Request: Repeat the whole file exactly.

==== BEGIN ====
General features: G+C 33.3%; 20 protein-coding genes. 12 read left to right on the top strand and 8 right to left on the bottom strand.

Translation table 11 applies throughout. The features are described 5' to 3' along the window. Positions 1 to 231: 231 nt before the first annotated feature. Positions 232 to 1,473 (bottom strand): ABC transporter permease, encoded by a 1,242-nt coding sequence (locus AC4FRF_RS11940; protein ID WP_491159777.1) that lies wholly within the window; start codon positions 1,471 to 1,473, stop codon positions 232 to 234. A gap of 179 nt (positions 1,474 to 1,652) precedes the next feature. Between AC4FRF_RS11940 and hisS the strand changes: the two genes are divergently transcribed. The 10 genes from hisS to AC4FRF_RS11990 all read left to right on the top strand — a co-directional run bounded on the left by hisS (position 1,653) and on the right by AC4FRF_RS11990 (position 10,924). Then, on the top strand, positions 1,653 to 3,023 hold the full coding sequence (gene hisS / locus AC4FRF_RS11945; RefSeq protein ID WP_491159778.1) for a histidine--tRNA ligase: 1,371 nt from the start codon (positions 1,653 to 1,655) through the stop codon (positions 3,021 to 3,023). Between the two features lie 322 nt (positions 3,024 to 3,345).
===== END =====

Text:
General features: G+C 33.3%; 20 protein-coding genes. 12 read left to right on the top strand and 8 right to left on the bottom strand.

Translation table 11 applies throughout. The features are described 5' to 3' along the window. Positions 1 to 231: 231 nt before the first annotated feature. Positions 232 to 1,473 (bottom strand): ABC transporter permease, encoded by a 1,242-nt coding sequence (locus AC4FRF_RS11940; protein ID WP_491159777.1) that lies wholly within the window; start codon positions 1,471 to 1,473, stop codon positions 232 to 234. A gap of 179 nt (positions 1,474 to 1,652) precedes the next feature. Between AC4FRF_RS11940 and hisS the strand changes: the two genes are divergently transcribed. The 10 genes from hisS to AC4FRF_RS11990 all read left to right on the top strand — a co-directional run bounded on the left by hisS (position 1,653) and on the right by AC4FRF_RS11990 (position 10,924). Then, on the top strand, positions 1,653 to 3,023 hold the full coding sequence (gene hisS / locus AC4FRF_RS11945; RefSeq protein ID WP_491159778.1) for a histidine--tRNA ligase: 1,371 nt from the start codon (positions 1,653 to 1,655) through the stop codon (positions 3,021 to 3,023). Between the two features lie 322 nt (positions 3,024 to 3,345).